Why did the UK Government try to send asylum seekers to Rwanda and who did it apply to?

The former UK Government said that the policy aimed to tackle and deter the business model of people smuggling and ‘small boat crossings’. Guidance from the Home Office previously stated: “The Partnership will see those travelling to the UK through illegal, dangerous, or unnecessary methods considered for relocation to Rwanda, where they will have their asylum claim processed.”

This included all asylum seekers, as there is no way to apply for asylum from outside the country, and no refugee visa to enter the country ‘legally’.

This is in spite of the fact that under the Refugee Convention, of which Britain is a signatory, asylum seekers have the right to apply for asylum in the UK, and not to be penalised for arriving irregularly (as this is often the only option for people in flight). Home Office statistics also show a clear majority of people crossing the Channel go on to be recognised as refugees.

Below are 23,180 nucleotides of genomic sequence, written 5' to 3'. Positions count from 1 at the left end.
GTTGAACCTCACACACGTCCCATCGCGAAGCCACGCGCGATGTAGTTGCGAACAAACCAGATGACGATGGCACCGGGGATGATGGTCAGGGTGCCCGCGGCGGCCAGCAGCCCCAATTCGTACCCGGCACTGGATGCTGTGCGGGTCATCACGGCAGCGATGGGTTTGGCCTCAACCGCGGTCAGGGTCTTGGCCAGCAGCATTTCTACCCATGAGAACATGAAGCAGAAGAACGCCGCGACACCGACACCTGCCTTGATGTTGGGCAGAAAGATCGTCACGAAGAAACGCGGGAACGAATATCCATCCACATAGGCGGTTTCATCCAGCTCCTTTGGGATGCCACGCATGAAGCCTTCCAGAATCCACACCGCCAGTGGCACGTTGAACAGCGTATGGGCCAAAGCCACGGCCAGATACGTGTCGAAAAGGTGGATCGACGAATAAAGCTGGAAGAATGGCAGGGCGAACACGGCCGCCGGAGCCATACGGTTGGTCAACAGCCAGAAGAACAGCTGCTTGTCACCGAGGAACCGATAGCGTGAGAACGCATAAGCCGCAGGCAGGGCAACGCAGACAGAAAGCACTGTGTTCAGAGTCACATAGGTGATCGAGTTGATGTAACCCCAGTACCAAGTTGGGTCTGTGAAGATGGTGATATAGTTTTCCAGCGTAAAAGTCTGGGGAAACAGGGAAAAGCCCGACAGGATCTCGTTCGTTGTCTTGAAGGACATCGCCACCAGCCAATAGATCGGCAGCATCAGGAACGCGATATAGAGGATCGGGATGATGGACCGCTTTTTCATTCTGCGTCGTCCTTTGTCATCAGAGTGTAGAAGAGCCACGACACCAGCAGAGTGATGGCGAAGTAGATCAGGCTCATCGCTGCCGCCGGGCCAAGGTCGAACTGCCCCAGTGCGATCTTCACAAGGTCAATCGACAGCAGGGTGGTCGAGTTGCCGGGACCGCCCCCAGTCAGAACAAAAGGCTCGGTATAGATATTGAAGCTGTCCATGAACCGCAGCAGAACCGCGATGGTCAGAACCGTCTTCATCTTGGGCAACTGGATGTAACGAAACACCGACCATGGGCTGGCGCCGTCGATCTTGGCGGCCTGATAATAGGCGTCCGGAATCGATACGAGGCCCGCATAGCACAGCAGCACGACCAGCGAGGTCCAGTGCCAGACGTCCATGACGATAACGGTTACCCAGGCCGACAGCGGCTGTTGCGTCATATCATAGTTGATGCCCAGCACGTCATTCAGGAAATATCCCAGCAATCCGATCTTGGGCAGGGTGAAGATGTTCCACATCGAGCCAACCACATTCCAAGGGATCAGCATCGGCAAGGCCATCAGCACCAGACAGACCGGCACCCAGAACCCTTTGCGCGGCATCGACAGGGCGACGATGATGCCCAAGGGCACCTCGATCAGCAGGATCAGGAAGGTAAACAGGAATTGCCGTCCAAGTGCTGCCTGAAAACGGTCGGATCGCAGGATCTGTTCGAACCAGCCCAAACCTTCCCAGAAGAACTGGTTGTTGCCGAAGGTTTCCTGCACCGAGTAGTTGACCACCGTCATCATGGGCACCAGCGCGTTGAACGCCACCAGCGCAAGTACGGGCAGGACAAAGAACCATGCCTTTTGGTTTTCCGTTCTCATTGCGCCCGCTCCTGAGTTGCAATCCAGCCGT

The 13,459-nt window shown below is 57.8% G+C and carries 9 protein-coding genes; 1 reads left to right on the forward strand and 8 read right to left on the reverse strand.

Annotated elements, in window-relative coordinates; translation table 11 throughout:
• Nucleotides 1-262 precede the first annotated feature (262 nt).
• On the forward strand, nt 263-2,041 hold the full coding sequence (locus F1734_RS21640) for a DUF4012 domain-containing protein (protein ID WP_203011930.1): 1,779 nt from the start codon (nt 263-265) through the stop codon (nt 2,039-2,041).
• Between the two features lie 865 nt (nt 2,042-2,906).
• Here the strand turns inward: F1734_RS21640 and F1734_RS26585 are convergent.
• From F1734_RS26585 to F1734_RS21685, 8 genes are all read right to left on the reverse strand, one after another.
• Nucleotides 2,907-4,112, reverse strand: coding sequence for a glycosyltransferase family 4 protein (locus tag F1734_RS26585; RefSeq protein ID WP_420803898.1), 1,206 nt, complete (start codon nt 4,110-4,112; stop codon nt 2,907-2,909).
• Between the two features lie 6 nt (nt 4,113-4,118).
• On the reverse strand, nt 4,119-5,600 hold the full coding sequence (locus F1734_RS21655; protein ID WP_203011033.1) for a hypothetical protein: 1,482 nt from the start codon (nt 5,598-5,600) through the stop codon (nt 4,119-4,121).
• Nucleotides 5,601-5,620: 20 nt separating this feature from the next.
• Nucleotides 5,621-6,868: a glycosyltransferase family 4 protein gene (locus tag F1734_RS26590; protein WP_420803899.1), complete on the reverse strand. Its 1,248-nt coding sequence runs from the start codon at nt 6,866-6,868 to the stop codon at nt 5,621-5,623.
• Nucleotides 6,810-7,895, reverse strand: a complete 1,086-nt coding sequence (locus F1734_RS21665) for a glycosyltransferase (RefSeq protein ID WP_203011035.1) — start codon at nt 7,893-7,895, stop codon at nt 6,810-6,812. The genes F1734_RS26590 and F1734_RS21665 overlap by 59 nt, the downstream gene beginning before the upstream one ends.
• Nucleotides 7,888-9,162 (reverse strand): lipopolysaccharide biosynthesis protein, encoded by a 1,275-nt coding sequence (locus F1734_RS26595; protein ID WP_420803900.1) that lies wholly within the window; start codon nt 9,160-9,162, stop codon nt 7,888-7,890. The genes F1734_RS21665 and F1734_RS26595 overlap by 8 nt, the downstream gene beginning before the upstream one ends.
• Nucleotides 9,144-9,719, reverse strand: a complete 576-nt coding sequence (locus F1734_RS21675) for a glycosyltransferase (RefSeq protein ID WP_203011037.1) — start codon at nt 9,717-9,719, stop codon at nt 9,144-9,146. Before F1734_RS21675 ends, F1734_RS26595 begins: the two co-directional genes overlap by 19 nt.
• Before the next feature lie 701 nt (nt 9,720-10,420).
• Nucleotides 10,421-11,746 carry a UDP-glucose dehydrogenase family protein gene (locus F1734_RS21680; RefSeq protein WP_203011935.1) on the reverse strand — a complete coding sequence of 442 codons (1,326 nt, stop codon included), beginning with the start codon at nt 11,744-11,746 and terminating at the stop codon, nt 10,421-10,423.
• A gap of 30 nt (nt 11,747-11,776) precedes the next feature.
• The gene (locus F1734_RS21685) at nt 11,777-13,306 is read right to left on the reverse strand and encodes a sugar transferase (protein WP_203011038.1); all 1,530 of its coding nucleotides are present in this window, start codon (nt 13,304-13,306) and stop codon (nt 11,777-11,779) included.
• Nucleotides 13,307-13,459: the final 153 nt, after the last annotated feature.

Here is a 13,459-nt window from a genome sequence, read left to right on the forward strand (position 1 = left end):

This means that people arriving are already extremely vulnerable and should not be punished for seeking asylum.

Nasrin was born in a refugee camp in Iraq with a serious heart condition. She and her family were flown to the UK through The Syrian Vulnerable Persons Resettlement Scheme
Nasrin was born in a refugee camp in Iraq with a serious heart condition. She and her family were flown to the UK through The Syrian Vulnerable Persons Resettlement Scheme
Photo: Elena Heatherwick for the IRC

Five reasons the UK Government should not be sending refugees anywhere

1. It’s not how we should treat refugees

The response to the recent crises in Ukraine and Afghanistan has made it clear that the British public wants to do more to help people fleeing conflicts. Polling carried out by the IRC and YouGov in June 2023 revealed that 65% of the UK public think it’s important that the right to seek asylum is maintained in the UK. Instead, the Government is creating laws and policies that treat vulnerable people like criminals.